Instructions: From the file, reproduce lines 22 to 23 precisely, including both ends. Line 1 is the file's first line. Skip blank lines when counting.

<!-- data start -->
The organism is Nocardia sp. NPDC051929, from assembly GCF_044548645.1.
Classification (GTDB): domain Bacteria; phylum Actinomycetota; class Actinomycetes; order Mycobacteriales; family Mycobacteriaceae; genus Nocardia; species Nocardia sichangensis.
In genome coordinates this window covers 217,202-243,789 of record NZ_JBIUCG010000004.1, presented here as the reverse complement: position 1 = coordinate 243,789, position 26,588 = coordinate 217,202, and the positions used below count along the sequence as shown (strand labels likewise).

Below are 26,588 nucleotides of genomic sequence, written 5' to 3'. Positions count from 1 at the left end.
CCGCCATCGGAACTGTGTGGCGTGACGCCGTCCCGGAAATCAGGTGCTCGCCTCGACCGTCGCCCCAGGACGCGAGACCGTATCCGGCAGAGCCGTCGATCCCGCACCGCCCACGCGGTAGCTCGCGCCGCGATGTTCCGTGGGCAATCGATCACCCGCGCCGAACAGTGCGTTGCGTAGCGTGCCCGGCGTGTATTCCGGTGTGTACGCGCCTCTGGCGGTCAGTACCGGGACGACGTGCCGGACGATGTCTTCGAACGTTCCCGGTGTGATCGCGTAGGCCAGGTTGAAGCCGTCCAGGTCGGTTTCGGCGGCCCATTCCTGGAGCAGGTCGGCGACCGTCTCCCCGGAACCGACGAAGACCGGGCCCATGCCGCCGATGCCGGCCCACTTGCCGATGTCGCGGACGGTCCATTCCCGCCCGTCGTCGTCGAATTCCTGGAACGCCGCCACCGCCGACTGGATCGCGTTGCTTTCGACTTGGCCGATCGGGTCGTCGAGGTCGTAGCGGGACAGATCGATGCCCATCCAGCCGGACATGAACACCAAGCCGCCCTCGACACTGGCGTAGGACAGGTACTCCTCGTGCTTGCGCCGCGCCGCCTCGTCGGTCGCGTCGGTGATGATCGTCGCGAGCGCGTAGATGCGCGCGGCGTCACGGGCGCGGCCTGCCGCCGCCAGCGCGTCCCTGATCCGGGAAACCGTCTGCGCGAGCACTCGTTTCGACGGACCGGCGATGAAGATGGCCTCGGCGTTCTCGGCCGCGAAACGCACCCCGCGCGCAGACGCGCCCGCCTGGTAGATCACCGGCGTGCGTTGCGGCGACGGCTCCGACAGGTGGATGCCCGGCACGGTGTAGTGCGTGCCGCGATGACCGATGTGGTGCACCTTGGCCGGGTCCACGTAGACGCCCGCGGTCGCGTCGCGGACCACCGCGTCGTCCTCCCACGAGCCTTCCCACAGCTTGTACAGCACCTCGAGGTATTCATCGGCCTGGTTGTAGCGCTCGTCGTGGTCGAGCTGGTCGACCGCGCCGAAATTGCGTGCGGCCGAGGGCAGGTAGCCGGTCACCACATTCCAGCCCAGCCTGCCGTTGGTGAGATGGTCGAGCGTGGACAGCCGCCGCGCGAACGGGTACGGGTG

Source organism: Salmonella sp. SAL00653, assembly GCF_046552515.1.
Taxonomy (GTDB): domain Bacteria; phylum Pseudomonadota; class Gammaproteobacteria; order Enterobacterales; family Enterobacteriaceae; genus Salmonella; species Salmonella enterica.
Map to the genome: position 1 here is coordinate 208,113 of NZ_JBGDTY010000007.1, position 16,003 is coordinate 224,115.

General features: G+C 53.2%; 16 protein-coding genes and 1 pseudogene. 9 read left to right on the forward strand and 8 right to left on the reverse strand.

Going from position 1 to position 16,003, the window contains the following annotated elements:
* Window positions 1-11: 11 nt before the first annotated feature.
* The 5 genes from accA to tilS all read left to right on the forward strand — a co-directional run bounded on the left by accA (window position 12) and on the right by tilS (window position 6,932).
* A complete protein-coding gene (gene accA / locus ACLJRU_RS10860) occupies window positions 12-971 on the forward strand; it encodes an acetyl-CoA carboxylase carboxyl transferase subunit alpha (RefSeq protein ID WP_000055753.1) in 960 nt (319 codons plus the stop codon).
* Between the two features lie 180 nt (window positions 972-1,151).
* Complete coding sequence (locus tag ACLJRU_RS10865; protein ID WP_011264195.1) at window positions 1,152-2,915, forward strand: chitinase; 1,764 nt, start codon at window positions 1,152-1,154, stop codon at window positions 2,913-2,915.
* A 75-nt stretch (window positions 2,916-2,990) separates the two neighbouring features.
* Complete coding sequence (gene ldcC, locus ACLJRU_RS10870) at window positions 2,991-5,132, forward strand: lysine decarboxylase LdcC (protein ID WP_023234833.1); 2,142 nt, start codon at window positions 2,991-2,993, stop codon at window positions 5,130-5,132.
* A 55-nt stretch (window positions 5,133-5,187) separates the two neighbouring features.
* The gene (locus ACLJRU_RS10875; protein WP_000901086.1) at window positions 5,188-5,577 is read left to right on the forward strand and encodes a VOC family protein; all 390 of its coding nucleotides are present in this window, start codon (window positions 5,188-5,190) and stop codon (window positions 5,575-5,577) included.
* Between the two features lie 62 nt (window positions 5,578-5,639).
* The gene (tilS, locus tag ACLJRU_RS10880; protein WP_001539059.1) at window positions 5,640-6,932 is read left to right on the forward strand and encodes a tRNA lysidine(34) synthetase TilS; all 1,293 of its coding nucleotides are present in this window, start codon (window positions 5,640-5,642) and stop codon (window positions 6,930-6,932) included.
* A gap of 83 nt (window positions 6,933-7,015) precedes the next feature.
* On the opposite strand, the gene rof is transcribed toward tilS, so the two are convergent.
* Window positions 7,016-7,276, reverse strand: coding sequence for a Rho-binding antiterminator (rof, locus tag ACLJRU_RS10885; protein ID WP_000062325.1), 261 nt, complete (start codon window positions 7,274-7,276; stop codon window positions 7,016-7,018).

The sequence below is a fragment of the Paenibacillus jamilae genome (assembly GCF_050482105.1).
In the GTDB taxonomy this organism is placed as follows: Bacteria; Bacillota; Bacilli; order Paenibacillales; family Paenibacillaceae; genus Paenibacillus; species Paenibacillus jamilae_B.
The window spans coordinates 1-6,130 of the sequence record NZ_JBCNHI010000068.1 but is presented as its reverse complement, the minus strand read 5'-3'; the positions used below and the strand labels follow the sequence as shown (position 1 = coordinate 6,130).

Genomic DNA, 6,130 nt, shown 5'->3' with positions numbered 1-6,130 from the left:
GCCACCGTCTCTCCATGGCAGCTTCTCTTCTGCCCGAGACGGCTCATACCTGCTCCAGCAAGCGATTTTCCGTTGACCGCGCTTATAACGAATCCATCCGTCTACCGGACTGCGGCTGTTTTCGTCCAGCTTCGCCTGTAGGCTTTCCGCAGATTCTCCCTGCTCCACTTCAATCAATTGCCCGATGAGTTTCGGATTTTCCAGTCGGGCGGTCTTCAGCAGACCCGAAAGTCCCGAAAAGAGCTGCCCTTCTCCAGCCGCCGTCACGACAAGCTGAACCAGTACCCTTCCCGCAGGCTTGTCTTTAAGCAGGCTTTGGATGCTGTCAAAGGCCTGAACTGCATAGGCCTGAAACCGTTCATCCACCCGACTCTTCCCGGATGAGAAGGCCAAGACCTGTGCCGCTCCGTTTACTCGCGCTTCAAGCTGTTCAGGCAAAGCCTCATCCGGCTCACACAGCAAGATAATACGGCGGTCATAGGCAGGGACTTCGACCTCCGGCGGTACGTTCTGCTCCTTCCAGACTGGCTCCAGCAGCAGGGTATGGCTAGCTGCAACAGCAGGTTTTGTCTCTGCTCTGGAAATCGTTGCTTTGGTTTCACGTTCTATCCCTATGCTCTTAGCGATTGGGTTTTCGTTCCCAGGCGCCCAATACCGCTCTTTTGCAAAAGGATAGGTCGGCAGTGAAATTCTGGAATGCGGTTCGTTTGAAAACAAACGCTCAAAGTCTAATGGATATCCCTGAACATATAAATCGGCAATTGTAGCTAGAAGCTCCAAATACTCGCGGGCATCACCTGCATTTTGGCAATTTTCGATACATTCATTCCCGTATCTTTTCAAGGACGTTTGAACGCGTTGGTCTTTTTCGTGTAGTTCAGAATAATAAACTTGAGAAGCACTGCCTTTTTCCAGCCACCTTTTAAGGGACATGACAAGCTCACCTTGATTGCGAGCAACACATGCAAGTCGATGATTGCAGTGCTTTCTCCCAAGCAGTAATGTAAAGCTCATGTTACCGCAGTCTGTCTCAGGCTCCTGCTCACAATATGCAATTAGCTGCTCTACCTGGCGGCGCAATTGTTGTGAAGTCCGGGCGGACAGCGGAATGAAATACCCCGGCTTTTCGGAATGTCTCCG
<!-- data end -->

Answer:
* A gap of 83 nt (window positions 6,933-7,015) precedes the next feature.
* On the opposite strand, the gene rof is transcribed toward tilS, so the two are convergent.